The Rangers desperately need Lee back, since without him they don’t make it to the World Series last year. Rangers CEO Chuck Greenberg has made no secret that he has every intention of bidding high. Ruben Amaro of the Phillies has to be kicking himself (and is being kicked bythe Philly press) for trading Lee away last off-season for what was basically nothing. And the Yankees really don’t have a plan B for 2011 without Lee. There aren’t really any internal options now, although one of the “Killer Bs” (Dellin Betances, Andrew Brackman, and Manny Banuelos) may be ready for a late-season call up. This dovetails neatly into…

Item 3: Has anyone heard from Andy Pettitte? Not really – and the Yankees aren’t figuring to hear from Andy before Thanksgiving. Although I love Andy for what he’s done in the past and think he can still be an extremely effective pitcher in 2011, he is beginning to remind me of Brett Favre. As much as the Yankees would love to have Cliff Lee in pinstripes, if neither he nor Pettitte are around in 2011, the Yankees rotation looks to be paper thin. Pettitte is the key, since regardless of what happens with Lee, if he decides not to come back then the team is stuck with Ivan Nova or a journeyman (quick: how fast can you say Dustin Moseley?) in the 5 spot. Neither can be particularly enticing. Although I can say that possibility would give Joe Girardi’s binder a heck of a workout.

Item 4: And finally, speaking of giving the Girardi Binder a workout, the pages would be burned out by May if Mariano Rivera doesn’t wear pinstripes in 2011. Fortunately, nobody really expects that to happen. But it does appear that Rivera’s contract has taken a back seat to those of Jeter and Pettitte, which has to give Yankee fans everywhere at least momentary heart palpitations.

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Yankeemetrics abound this week: Katie Sharp has some really interesting stats on Yankees baseball over the last few days. Here’s just one: “Javier Vazquez has now allowed a home run in eight straight games. That is the longest single-season streak by a Yankee since Andy Pettitte allowed a HR in eight straight games in 1999 (19 straight, combining 1999-2000).”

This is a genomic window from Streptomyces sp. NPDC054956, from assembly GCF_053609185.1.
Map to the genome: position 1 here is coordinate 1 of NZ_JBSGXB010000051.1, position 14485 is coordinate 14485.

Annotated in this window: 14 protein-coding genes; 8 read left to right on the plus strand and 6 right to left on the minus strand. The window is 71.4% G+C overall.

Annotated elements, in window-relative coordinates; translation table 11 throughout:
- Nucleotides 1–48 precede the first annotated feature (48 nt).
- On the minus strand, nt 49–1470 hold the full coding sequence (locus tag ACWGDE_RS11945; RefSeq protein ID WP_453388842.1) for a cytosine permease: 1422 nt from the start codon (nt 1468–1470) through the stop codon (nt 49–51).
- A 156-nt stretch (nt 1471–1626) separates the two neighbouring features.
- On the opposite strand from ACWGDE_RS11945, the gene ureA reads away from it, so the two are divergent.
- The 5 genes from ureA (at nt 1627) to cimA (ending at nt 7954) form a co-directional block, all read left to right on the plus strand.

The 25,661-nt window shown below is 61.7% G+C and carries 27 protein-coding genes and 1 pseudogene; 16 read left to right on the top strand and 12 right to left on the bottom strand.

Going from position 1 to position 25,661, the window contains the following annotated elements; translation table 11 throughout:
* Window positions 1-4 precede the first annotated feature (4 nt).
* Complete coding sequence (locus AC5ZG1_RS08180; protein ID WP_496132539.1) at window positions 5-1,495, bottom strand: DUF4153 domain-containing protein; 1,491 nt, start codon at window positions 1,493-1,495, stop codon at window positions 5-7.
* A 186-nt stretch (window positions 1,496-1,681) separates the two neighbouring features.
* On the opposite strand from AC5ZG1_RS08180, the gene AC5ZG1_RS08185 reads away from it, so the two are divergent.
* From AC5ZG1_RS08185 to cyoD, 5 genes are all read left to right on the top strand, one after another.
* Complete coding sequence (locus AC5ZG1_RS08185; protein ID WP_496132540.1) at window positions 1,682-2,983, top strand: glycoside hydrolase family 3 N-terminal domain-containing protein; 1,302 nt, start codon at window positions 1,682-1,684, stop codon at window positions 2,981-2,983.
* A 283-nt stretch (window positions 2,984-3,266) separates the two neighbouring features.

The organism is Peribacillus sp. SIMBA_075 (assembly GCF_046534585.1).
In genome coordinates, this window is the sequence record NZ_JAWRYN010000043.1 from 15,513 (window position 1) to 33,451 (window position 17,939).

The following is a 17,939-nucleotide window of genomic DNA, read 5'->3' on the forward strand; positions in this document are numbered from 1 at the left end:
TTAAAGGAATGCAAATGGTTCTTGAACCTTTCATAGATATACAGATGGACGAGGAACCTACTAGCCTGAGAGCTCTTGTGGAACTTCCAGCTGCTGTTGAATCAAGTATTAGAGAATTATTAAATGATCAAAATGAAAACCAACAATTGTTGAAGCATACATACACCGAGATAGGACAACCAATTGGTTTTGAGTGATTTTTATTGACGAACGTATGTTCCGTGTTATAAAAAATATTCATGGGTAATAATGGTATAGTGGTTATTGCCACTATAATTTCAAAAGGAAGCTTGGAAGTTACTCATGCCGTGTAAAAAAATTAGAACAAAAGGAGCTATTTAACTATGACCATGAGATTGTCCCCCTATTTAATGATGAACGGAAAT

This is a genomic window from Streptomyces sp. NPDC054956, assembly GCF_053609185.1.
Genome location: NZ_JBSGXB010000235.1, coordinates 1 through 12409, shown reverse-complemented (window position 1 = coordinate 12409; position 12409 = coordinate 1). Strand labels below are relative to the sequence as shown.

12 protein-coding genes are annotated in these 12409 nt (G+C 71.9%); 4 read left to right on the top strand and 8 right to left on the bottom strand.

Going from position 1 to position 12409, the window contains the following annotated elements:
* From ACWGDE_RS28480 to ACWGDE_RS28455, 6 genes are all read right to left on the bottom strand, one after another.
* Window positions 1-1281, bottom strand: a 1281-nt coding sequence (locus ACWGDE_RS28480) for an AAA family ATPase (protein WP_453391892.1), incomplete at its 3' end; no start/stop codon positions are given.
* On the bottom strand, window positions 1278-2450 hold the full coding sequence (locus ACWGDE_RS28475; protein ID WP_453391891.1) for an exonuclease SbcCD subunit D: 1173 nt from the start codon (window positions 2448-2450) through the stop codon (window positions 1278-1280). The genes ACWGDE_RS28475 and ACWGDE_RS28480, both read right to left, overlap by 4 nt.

Dellin Betances and Manny Banuelos have both been promoted to Double-A Trenton.

You remember I told you about that man who was trying to deliver a photo to President Barack Obama? Well, he completed his mission. Barack Obama gets a gift from Yogi Berra.

From Politico.com:

“One man, standing at the edge of the yellow police tape, handed POTUS something (it looked like a maroon 8.5×11 folder but pool was too far away to tell.) POTUS looked at it, then handed it to Nicholson [Obama’s trip director],” read the report.

So who was the man, and what was in the envelope? Turns out it was Tom Murro (a.k.a. the “Celebrity Magnet” from New Jersey) who had a gift for Obama from baseball legend Yogi Berra: a photo of the Brooklyn Dodgers’ Jackie Robinson coming in safe after stealing home during a 1955 World Series game against Berra and the Yankees. Berra wrote “Dear Mr. President, He was out!” and signed his name in blue pen. Here is the video.

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Attention Yankees Fans. You now have the chance to own a baseball signed by C.C. Sabathia, Alex Rodriguez, Bucky Dent and Joe Torre!

They’ve all signed baseballs to be a part of our SUBWAY Baseball DeSIGNS tour, a collection of baseballs decorated by Little Leaguers and signed by professional athletes and celebrities. The 40-baseball display has been making tour stops across the country and is currently set up at the Little League Baseball World Series in Williamsport, PA. The baseballs are also viewable at SubwayKids.com and the Official SUBWAY® Facebook page.

The balls are up for auction NOW on eBay through its Giving Works program.  All the proceeds generated will go to support the Little League Urban Initiative. Go ahead and Bid! The auction ends on SUNDAY Aug. 29. (more…)